Lemoore City Council considers beefing up local dangerous fireworks regulations?

By Ed Martin, Editor

Like clockwork, sometime around 9 p.m. on Monday, July 4, despite local and state rules which regulate the use of dangerous fireworks, many Lemoore residents will violate those state and local laws and happily begin setting off various kinds of firecrackers, sending colorful skyrockets into the warm night air, and exploding just about any number of loud devices meant to surprise and frighten the unsuspecting neighbor.

With these thoughts in mind, Lemoore’s City Council will again consider the adoption of a local ordinance beefing up its fireworks ordinance, a move that could cost those illegal users and property owners hefty fines.

July 5 Lemoore City Council Agenda

At its last council meeting, three of the five-member council voted to enact the ordinance, moving it to Tuesday night’s final adoption. Councilmembers Billy Siegel and Edward Neal were absent.

According to a city staff report, it has been difficult in recent years identifying local residents who use dangerous fireworks because local law enforcement or other code enforcement officers “must catch someone in the act, unless a witness is willing to make a citizens’ arrest,” which usually won’t happen as “neighbors don’t want to get involved to such a degree.”

The new ordinance requires only that officers be able to identify what property the fireworks were launched from, meaning those living at the property, or the owner of the property if it’s a rental, would be held financially responsible for what could be up to a $1,000 fine.

According to the ordinance’s language: “If the homeowner is allowing someone to use their property to launch illegal fireworks they are definitely culpable, even if they did not buy them or light them.”

Other changes included revising Lemoore’s rules to better adhere to the state’s guidelines and rules regarding dangerous fireworks. Currently state law mandates that residents may not use or purchase fireworks classified by the State as dangerous.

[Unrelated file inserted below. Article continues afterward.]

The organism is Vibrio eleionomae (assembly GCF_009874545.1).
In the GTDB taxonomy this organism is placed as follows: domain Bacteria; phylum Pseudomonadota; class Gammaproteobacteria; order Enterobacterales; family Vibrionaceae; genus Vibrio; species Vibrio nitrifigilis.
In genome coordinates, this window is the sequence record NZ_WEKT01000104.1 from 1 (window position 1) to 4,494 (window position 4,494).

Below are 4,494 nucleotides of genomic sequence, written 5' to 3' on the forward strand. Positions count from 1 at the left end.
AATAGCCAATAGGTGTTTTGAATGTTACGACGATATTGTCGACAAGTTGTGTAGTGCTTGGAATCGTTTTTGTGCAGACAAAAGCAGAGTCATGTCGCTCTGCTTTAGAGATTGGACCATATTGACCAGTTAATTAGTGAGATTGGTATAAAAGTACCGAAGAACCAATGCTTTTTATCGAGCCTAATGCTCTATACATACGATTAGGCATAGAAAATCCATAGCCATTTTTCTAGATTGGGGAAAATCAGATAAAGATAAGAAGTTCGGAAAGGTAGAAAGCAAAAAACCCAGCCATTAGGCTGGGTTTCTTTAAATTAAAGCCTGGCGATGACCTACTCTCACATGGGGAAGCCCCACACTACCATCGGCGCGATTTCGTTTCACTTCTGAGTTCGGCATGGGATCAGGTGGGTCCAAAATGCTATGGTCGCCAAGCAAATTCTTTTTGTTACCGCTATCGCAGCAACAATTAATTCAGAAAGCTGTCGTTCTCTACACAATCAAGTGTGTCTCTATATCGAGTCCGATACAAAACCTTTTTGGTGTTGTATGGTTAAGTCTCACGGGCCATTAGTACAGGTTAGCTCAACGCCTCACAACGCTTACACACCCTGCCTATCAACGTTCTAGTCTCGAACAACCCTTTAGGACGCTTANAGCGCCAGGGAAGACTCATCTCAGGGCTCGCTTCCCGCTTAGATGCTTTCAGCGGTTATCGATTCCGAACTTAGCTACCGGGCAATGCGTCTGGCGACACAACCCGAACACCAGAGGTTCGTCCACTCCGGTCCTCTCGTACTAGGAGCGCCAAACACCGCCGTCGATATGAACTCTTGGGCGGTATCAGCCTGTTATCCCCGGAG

In spite of California and local laws, from June 17 to July 17 every year, an average of 200 people a day show up in emergency rooms with firework-related injuries, according to the U.S. Consumer Product Safety Commission. Most of those injured are children. Injuries to eyes and fingers are most common and more than half of the injuries involve burns.

Even the lowly sparkler, bane of every young child’s Fourth of July experience, burns at 2,000 degrees Fahrenheit. That temperature will melt metal, so it will certainly severely burn and scar skin, causing tremendous pain and trauma to the burn victim. In fact, sparklers are the number one cause of reported injuries due to fireworks.

California State Law Regarding Dangerous Fireworks

California’s State Fireworks Law, passed in 1973, classifies the items that qualify as "fireworks," specifies who may possess or sell them, and dictates when and where they may be set off.

Counties within the state may enact their own ordinances, and most have. These local laws can mirror state law, but cannot add to the rules in the State Fireworks Law. That's because the Legislature intended the state scheme to totally occupy the field of fireworks legislation.

Private citizens who are not licensed by the state to discharge explosives are strictly prohibited from possessing and/or discharging (and retailers are prohibited from selling) certain fireworks that state law lists as “dangerous.” These fireworks include:

  • any that contain arsenic sulfide, arsenates, or arsenites, boron, chlorates, gallates or gallic acid, magnesium, mercury salts, phosphorous, picrates or picric acid, thiocyanates, titanium, or zirconium
  • firecrackers
  • skyrockets and rockets (anything that shoots up and explodes)
  • roman candles and anything that discharges a ball of fire into the air
  • chasers (anything that darts or travels along ground during discharge)
  • sparklers more than 10 inches in length or one-fourth of one inch in diameter
  • fireworks designed and intended by the manufacturer to create the element of surprise upon the user (the exploding cigar is a classic example)
  • torpedoes of all kinds that explode on impact
  • fireworks kits
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